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Table 8: Determinants of land rental market participation Specification Without ability With ability Agricultural ability 0.402*** (8.89) Household land endowment (log) -0.199*** -0.311*** (24.24) (27.44) Number of members aged 15-60 (log) 0.071*** 0.062*** (8.23) (6.87) Value of total assets (log) -0.056*** -0.035** (4.27) (2.58) Head’s age (log) 1.777** 0.934 (2.31) (1.60) Head’s age squared -0.262** -0.152* (2.56) (1.95) Head completed secondary education -0.010 0.001 (0.42) (0.05) Head completed higher education -0.050* -0.043 (1.71) (1.40) Village per capita income -0.144*** -0.139*** (5.50) (5.20)

Table 8: Determinants of land rental market participation (cont’d) Lower bound equation (lease out to autarky) Share of village workers migrating out of province 0.367*** (8.52) Own land certificate 0.070** (1.98) Rule: Renting to outsiders not allowed -0.076** (1.96) Rule: Village takes back non-cultivated land 0.261*** (6.91) Village per capita land -0.044** (2.15) Upper bound equation (autarky to lease-in) Share of village workers migrating out of province -0.420*** (10.49) Own land certificate -0.033 (1.06) Rule: Renting to outsiders not allowed -0.014 (1.16) Rule: Village takes back non-cultivated land -0.131*** (3.58) Village per capita land -0.095*** (5.27) Log-likelihood -13032.05 No. of observations 19,570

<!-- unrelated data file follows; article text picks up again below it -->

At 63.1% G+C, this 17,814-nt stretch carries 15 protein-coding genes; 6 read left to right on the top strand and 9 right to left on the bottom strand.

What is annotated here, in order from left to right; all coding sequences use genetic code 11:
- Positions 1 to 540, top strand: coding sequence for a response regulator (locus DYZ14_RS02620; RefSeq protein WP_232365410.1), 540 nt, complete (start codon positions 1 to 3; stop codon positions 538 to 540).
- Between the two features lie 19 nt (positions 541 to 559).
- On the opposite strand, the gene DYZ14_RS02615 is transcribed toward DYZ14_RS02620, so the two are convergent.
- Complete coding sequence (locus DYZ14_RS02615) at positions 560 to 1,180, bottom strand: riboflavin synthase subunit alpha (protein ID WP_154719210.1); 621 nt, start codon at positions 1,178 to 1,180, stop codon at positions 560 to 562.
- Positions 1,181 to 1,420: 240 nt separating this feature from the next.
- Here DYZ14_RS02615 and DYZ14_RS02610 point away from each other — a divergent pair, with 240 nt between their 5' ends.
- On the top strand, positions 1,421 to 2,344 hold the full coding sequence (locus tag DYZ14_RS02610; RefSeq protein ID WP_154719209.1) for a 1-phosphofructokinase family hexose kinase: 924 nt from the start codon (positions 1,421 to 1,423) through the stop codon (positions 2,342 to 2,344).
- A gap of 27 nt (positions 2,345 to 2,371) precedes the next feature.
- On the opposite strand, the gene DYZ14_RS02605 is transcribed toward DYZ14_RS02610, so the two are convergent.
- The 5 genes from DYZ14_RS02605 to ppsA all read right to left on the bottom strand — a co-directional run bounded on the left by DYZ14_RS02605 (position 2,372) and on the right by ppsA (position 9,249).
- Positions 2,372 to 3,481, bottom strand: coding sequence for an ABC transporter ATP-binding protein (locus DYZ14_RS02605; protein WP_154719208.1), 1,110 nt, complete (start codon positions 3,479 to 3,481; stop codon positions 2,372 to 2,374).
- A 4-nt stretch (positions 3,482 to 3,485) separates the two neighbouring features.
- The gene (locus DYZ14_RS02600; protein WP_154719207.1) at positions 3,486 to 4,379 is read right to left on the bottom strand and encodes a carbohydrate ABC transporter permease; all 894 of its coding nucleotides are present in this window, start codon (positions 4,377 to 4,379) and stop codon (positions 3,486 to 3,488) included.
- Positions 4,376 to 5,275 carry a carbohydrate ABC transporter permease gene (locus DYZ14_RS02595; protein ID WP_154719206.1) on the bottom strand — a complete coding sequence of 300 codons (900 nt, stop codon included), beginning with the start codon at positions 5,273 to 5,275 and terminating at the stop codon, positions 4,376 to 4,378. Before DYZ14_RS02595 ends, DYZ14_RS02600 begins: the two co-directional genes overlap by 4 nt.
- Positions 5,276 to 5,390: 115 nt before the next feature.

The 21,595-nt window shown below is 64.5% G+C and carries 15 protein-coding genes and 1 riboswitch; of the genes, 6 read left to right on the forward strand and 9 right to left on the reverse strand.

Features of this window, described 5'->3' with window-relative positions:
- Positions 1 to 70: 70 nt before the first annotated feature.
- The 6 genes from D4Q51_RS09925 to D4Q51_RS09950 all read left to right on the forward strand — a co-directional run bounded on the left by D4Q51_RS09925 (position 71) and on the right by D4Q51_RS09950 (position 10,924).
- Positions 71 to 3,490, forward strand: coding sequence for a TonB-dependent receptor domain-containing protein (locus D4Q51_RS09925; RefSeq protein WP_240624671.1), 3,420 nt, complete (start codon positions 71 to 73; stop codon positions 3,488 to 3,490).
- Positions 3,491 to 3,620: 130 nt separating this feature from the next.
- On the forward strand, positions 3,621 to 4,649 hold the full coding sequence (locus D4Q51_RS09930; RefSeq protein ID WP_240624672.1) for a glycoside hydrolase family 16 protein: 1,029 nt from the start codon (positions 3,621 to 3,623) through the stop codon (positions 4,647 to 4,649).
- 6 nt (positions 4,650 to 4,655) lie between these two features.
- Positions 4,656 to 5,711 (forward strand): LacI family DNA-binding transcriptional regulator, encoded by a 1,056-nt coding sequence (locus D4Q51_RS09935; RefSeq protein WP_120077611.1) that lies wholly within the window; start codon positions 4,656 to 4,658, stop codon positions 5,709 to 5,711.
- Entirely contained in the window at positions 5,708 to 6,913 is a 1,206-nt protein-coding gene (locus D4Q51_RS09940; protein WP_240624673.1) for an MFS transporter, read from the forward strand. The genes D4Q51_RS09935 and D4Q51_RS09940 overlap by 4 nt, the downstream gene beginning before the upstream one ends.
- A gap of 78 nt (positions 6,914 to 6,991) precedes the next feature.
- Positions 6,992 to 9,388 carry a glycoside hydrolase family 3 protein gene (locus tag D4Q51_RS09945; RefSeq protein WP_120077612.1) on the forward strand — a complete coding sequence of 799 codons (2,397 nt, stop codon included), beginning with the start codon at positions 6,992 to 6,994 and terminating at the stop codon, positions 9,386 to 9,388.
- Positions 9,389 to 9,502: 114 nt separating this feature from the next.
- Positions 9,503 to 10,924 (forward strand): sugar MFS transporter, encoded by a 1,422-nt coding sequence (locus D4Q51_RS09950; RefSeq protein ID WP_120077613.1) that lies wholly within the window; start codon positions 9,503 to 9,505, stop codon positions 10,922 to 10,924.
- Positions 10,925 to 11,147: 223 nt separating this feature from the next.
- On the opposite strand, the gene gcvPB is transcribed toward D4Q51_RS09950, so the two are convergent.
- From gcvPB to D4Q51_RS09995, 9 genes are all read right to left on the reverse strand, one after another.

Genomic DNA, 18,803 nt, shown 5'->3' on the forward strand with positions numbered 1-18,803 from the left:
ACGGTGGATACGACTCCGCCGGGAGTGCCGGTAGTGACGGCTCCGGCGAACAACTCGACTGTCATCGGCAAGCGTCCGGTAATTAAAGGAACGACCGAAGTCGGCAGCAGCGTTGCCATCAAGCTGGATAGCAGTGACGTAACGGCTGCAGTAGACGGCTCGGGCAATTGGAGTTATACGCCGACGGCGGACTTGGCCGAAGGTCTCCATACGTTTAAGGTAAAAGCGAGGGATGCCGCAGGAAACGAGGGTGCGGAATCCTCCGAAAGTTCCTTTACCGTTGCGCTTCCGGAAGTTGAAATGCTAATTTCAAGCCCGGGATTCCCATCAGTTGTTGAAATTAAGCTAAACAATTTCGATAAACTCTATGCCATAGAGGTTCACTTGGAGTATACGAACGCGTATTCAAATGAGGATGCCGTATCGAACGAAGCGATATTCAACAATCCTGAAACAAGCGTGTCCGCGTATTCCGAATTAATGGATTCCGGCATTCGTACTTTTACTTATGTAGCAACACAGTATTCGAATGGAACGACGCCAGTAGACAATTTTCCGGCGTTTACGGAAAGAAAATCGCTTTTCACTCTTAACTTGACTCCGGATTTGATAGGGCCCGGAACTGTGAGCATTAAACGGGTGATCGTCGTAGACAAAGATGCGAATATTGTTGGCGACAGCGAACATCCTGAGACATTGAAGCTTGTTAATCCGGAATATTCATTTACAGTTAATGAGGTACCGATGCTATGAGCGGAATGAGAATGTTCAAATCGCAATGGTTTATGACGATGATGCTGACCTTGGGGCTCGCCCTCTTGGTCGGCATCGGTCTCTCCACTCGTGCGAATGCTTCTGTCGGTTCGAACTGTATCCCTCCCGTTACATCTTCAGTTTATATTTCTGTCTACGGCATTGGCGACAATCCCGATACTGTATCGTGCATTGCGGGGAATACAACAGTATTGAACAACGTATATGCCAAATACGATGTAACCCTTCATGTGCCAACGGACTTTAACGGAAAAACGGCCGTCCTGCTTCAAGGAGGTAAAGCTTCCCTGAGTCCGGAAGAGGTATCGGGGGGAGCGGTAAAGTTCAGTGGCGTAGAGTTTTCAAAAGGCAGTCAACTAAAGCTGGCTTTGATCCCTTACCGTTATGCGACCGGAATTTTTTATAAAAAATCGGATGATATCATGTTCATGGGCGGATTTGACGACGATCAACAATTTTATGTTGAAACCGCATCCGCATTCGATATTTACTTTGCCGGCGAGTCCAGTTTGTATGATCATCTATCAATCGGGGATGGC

Note: Time dummies and constants included but not reported.

0.407*** (9.03) 0.079** (2.11) -0.083** (2.06) 0.253*** (6.39) -0.049** (2.29) -0.385*** (9.34) -0.011 (0.35) -0.030 (0.80) -0.137*** (3.63) -0.117*** (6.29) -12070.83 18,390

Econometric Results
 Rental markets tend to transfer land from land    
abundant and labor poor households to those with little land and large amounts of labor Poor and more efficient households received land through rental markets Off-farm opportunities increase supply of land Migration encourage rental market participation, rental restrictions reduce participating in renting out, but not renting in Possession of land certificate increase rental participation

Conclusions and Policy Implications
 Rental markets increase productivity and tenants’ 
welfare by 60% and about 25%, and even larger increases in landlords’ income The potential for rental markets to contribute to the rural economy is very significant in the situation of rapid structural changes, even in the environment with very equal land endowment Although reform has helped increase tenure security and improved the functioning of rental markets, tenure insecurity issue remains